Smaller airports being left behind in era of fewer flights
Often it’s easier, cheaper, or even quicker, to drive a couple hours to a larger airport to connect to far-flung destinations.
The New York Times
Northwest travel guides
My son Chris is on a business trip in India this week, and his choice of how he got there from his home in Tucson, Ariz., underscores a reality in air service. More often these days, business travelers will choose to drive a few hours to a bigger airport because airline service is not as convenient at their local airport.
The reason, in my son’s case: Starting his trip at the Tucson airport would have meant leaving home at 9:30 a.m. for a connection on US Airways to Phoenix, to board a 9:15 p.m. nonstop to London on British Airways (connecting to Delhi). Instead, by driving the two hours from Tucson to the far bigger Phoenix Sky Harbor International Airport, he was able to leave home at 4:30 p.m.
That itinerary illustrates one aspect of what’s going on. Airlines have merged and cut routes and capacity while at the same time strengthening partnerships through giant global alliances and code shares — in which one partner airline actually flies the route, even though the ticket has been purchased on another partner airline. My son’s itinerary, for example, was booked as an American Airlines ticket, though his entire trip was flown on British Airways (but would have started out US Airways had he flown from Tucson).
British Airways and American both are in the Oneworld alliance, whose 13 members also include Cathay Pacific, Iberia, Qatar and Qantas. US Airways flights, as that airline completes its merger with American, will be within the Oneworld alliance starting Monday, when it departs Star Alliance, whose 28 members include United, Lufthansa, Singapore and Air China.
In short, while you still can get there from here, it’s becoming more complicated if you live in a midsize or smaller city, and even in some bigger cities that have fallen off airline hub networks.
“Tucson has excellent international access,” said Michael Boyd, president of Boyd Group International, an air travel consulting company. “You can fly to Chicago; you can fly to Los Angeles; you can fly to Denver; you can fly to Phoenix,” to board that long-haul nonstop to your international destination. Or if you live in Tucson, a midsize city where overall airline departures at Tucson International Airport were down about 10 percent last year, you might just opt to save time and trouble by driving to a big hub like Phoenix.
Across the country, cities where airline service has been reduced and long-haul nonstop routes eliminated in recent years are clamoring for new flights. Many dangle financial incentives in the hopes that an airline will add an extra flight or two to the local schedule. The justification they cite is that local airports are powerful economic engines, central to business development and a sense of civic pride.
On the other hand, airline executives in recent years have been singing in a chorus called “capacity discipline.” Long ago, they abandoned strategies based on increasing share in a given market in favor of hard-nosed seat, fleet and route cuts — while concentrating efforts on the most profitable routes, international long hauls. At the same time, once-robust (though financially chaotic) airline competition has been sharply reduced by bankruptcies, mergers and increased reliance on merging service in alliances and code shares.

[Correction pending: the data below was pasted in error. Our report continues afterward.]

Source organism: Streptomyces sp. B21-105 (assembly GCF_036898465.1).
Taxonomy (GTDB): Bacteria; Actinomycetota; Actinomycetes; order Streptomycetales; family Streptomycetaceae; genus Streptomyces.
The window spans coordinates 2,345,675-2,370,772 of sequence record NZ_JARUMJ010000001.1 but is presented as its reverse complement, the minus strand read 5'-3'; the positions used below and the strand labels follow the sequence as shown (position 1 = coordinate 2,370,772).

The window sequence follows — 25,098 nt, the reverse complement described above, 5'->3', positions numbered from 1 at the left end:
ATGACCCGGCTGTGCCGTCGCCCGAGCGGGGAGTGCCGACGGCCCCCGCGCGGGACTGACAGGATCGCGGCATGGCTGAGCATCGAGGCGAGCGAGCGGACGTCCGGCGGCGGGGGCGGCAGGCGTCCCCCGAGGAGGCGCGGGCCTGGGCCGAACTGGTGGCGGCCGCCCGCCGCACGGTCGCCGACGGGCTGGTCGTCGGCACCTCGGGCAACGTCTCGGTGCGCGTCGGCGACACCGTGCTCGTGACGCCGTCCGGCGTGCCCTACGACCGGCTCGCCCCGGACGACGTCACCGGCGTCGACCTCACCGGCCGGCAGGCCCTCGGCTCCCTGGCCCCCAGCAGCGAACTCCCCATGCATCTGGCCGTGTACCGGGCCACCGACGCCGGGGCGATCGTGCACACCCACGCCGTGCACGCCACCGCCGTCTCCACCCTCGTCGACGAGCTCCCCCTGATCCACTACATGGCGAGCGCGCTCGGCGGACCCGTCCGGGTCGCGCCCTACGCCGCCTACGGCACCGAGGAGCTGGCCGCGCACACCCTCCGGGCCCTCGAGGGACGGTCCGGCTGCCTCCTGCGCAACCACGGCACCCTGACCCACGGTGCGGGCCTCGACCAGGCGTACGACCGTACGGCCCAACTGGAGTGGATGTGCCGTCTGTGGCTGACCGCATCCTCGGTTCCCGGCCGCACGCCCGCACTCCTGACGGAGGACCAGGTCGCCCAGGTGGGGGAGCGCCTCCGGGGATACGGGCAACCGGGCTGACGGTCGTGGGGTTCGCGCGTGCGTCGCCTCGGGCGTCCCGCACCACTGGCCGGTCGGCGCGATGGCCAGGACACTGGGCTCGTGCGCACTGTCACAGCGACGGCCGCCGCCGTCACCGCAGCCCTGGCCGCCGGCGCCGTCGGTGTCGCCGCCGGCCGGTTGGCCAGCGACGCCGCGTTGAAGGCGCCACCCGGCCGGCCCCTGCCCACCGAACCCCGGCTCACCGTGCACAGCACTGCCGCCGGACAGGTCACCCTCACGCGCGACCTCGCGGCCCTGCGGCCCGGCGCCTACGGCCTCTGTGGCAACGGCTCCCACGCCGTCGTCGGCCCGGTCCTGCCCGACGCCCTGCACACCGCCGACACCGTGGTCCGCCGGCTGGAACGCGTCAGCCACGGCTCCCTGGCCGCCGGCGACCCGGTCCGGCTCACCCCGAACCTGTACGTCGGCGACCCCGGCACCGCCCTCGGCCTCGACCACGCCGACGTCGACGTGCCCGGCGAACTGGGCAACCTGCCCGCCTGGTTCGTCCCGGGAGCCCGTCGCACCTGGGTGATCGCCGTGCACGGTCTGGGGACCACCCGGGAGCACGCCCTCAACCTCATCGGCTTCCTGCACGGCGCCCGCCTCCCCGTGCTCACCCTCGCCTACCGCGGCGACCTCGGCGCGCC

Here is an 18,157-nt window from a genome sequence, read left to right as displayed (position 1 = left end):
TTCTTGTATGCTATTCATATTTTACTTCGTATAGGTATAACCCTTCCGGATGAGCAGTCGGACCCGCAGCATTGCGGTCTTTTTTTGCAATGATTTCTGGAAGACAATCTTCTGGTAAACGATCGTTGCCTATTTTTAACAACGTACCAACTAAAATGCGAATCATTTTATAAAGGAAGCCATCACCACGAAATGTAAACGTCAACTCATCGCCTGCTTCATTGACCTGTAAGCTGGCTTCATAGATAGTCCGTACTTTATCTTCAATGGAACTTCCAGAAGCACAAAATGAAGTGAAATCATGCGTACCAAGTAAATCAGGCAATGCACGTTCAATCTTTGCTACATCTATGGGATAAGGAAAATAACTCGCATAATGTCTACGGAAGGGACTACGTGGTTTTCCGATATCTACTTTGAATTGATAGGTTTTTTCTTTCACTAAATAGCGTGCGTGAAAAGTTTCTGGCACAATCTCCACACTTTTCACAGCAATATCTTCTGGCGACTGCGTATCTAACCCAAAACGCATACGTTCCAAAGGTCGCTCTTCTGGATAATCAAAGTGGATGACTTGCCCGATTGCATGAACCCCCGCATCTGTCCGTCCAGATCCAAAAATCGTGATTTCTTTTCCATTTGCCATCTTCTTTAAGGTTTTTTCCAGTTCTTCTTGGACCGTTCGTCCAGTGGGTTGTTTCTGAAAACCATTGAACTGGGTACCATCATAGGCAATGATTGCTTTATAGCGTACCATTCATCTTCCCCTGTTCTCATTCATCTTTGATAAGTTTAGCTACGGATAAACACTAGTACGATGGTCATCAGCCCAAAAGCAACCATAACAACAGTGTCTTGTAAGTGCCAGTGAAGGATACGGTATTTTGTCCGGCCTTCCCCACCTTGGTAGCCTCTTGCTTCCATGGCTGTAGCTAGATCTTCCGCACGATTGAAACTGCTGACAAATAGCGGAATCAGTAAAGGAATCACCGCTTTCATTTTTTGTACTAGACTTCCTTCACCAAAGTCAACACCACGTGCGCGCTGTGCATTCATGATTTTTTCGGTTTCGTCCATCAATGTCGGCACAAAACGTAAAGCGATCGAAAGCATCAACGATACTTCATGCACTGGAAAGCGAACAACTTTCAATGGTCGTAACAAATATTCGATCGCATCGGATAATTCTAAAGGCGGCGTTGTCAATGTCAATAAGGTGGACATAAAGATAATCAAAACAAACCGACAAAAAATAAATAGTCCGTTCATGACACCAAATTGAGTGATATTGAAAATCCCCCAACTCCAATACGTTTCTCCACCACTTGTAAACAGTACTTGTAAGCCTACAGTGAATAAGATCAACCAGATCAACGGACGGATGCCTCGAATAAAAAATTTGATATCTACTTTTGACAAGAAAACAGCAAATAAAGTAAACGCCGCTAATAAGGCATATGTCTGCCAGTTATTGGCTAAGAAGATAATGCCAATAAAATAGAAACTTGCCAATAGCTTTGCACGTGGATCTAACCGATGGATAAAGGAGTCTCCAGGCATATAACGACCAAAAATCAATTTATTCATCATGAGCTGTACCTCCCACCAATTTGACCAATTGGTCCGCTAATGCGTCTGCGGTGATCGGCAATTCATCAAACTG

As Boyd pointed out, there are now only four network carriers in the United States — American, Delta, United and Southwest — along with five “full-schedule, predominantly nonnetwork brands: Alaska, JetBlue, Spirit, Frontier and Virgin America.”
Three of the major carriers fly within the three major worldwide alliances: American, United and Delta (which is among 20 members of Sky Team alliance, along with Air France, KLM, Korean and three airlines in China). Southwest, still digesting some routes from its 2011 acquisition of AirTran, is predominantly a domestic carrier. Including the other five, airlines in the United States all have clearly defined route strategies. They drop routes that don’t feed sufficiently into complex revenue models, and add routes, if at all, only after very careful evaluation.
For years, airplanes have been flying nearly full on most routes. The industry is firmly profitable and relatively stable. Unless there is a clear benefit to the bottom line, airlines aren’t looking for more places to fly, or looking to add flights from places they already serve, Boyd said.
Local airports that hope to use subsidies to lure more service “have to address themselves to the realities of the airline industry. And the reality is, it’s a shrinking industry,” he said.
Hope, of course, springs eternal. For example, Pittsburgh International Airport, still reeling from the effects of US Airways closing its huge hub there in 2004, is offering financial incentives and even looking for a new top executive in a major drive to entice new service. In 2009, with much of its international traffic gone, Pittsburgh offered $9 million in subsidies to persuade Delta Air Lines to begin a nonstop route to Paris. That service operates seasonally five days a week (this year starting April 27).
Does paying an airline to fly a route from your airport make long-term sense to a locality? In Tucson, which had nonstop service to New York till a few years ago, they’re hoping it does. “We’re the largest airport in the country in terms of the number of passengers who go to New York that doesn’t now have a nonstop flight to New York,” said David Hatfield, business development and marketing director at Tucson International Airport.
Next week, we’ll have a look at that frantic scramble at local airports to get more service in an industry that has no slack.